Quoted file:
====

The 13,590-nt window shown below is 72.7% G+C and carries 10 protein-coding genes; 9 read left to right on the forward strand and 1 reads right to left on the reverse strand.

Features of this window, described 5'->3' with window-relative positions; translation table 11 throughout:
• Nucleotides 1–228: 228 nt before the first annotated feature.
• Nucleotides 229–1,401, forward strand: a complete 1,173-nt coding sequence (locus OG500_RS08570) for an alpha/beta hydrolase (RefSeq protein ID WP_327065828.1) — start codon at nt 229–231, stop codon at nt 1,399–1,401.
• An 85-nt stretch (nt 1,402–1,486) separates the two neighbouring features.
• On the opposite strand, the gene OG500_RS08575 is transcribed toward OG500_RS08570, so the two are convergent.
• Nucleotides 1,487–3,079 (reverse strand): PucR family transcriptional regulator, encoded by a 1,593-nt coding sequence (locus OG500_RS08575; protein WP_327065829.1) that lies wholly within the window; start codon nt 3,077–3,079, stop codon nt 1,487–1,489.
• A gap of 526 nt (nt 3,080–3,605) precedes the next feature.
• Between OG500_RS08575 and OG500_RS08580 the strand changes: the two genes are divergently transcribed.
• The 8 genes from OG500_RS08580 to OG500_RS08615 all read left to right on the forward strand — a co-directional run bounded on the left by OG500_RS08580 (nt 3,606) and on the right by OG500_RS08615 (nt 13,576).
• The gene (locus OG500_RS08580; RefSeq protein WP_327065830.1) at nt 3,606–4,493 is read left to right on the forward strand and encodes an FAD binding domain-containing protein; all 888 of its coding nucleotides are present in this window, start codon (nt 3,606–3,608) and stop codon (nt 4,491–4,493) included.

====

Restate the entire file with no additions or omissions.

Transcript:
The 13,590-nt window shown below is 72.7% G+C and carries 10 protein-coding genes; 9 read left to right on the forward strand and 1 reads right to left on the reverse strand.

Features of this window, described 5'->3' with window-relative positions; translation table 11 throughout:
• Nucleotides 1–228: 228 nt before the first annotated feature.
• Nucleotides 229–1,401, forward strand: a complete 1,173-nt coding sequence (locus OG500_RS08570) for an alpha/beta hydrolase (RefSeq protein ID WP_327065828.1) — start codon at nt 229–231, stop codon at nt 1,399–1,401.
• An 85-nt stretch (nt 1,402–1,486) separates the two neighbouring features.
• On the opposite strand, the gene OG500_RS08575 is transcribed toward OG500_RS08570, so the two are convergent.
• Nucleotides 1,487–3,079 (reverse strand): PucR family transcriptional regulator, encoded by a 1,593-nt coding sequence (locus OG500_RS08575; protein WP_327065829.1) that lies wholly within the window; start codon nt 3,077–3,079, stop codon nt 1,487–1,489.
• A gap of 526 nt (nt 3,080–3,605) precedes the next feature.
• Between OG500_RS08575 and OG500_RS08580 the strand changes: the two genes are divergently transcribed.
• The 8 genes from OG500_RS08580 to OG500_RS08615 all read left to right on the forward strand — a co-directional run bounded on the left by OG500_RS08580 (nt 3,606) and on the right by OG500_RS08615 (nt 13,576).
• The gene (locus OG500_RS08580; RefSeq protein WP_327065830.1) at nt 3,606–4,493 is read left to right on the forward strand and encodes an FAD binding domain-containing protein; all 888 of its coding nucleotides are present in this window, start codon (nt 3,606–3,608) and stop codon (nt 4,491–4,493) included.